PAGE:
I love complexity. Play me a 30-minute prog song and I’m content as the musical themes weave throughout different keys and time signatures. I love obscure movies and thought-provoking books that are open to interpretation. But not all complexity is good for me, especially when it comes to getting my work to work.
In Tim Ferriss’s latest book, Tribe of Mentors, Lewis Cantley, a cell biologist and biochemist gave this career advice for college students: “My advice is to choose a profession that is really easy for you to do and that allows you to be creative. If it is easy for you to do and somewhat difficult for your peers to do, you will not have to work too hard to be successful and you will have enough spare time to enjoy life.”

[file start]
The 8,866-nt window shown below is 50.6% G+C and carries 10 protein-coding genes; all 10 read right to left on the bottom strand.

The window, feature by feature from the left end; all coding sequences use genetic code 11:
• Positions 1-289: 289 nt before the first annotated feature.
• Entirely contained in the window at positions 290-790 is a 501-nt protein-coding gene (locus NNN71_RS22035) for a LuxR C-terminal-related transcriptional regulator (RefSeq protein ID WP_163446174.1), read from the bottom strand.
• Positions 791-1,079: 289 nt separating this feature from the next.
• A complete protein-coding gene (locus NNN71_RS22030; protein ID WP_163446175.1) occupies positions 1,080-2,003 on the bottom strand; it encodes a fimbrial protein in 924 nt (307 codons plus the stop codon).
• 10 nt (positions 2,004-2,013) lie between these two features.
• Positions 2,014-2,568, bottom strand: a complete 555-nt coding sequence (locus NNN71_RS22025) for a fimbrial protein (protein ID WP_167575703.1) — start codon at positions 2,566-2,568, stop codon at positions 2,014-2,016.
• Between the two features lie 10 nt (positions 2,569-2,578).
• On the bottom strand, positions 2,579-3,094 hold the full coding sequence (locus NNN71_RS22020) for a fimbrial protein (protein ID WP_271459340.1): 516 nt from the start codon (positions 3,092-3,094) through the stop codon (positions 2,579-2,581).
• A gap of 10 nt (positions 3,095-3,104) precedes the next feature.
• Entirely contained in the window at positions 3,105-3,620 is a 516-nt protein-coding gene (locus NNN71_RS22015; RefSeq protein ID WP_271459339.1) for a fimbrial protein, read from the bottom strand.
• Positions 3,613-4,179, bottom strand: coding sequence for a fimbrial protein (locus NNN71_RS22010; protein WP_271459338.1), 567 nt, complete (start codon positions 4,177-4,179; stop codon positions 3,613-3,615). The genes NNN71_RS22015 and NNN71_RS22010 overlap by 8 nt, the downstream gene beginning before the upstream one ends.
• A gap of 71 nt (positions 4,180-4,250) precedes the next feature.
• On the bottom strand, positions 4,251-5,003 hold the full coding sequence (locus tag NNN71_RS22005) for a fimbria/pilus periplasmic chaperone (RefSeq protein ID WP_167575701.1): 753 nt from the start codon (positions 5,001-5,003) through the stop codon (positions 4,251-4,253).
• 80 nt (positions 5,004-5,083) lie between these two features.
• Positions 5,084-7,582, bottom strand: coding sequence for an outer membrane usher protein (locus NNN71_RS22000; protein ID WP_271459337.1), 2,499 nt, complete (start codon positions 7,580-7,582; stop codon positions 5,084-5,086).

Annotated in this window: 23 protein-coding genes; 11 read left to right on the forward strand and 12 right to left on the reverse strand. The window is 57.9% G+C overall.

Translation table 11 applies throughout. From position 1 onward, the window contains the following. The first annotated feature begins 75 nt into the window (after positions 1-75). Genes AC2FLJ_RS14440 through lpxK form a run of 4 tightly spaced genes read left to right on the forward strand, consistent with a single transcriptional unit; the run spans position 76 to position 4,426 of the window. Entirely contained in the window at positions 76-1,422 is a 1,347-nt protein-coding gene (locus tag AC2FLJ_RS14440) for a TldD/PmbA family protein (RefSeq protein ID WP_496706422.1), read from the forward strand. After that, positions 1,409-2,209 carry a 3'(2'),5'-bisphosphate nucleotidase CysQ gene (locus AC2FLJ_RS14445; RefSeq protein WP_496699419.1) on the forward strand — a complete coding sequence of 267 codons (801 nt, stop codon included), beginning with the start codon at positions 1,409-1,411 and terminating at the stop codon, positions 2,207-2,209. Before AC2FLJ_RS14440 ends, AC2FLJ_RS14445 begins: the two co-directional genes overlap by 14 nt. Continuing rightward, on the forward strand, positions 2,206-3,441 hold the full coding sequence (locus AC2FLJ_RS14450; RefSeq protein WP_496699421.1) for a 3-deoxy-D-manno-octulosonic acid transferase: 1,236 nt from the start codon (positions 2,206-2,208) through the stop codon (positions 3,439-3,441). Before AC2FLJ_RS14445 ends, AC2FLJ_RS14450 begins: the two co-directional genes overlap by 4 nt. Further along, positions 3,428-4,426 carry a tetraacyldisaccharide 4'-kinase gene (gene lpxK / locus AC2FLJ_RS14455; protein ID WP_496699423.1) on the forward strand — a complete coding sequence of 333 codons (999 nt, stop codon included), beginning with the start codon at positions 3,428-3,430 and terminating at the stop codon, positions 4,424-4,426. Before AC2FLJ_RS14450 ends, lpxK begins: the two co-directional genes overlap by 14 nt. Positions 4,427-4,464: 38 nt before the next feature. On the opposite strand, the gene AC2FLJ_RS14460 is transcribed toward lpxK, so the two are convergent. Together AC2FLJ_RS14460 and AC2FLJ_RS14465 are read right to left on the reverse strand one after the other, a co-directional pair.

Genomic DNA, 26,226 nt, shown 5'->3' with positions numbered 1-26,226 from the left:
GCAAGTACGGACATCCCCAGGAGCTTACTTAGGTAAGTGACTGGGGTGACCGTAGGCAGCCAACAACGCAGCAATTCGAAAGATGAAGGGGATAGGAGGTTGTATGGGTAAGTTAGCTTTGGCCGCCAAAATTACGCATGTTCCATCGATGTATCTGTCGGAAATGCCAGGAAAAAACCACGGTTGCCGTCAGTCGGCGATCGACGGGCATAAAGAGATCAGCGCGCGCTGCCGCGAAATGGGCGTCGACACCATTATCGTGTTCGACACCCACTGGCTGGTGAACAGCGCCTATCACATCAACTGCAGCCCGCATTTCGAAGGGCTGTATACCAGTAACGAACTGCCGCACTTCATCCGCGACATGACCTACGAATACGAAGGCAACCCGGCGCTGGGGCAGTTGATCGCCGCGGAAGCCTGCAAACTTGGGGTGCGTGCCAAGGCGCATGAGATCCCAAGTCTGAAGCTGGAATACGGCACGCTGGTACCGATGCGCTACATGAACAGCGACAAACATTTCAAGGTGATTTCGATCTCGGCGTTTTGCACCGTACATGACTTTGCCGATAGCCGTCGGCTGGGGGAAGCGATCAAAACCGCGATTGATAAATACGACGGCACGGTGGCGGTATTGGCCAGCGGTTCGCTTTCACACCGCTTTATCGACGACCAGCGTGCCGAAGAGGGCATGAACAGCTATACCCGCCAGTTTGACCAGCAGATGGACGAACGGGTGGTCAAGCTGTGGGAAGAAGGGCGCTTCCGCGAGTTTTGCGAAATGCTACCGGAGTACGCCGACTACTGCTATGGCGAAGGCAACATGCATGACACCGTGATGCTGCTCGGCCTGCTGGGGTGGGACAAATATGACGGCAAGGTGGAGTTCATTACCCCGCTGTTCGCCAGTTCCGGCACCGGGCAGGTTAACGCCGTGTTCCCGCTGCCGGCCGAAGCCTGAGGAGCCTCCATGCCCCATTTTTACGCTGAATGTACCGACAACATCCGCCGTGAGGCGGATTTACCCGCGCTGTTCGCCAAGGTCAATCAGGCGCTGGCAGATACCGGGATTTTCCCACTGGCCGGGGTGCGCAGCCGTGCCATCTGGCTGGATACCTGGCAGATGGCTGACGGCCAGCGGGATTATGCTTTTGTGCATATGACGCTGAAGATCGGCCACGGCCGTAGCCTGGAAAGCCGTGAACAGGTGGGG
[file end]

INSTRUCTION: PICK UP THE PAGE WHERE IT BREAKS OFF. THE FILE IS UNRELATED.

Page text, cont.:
Four ways I chase complexity and what I could learn from simplicity:
- I question my process and allow doubt to take me in unnecessary directions. What to do instead: trust the process that I have been developing for over 15 years.
- I do everything myself. What to do instead: learn how to delegate and invite others into the process.
- I spend too much time perfecting work in my head. What to do instead: sit down and get to work.
- Worry. What to do instead: anything.
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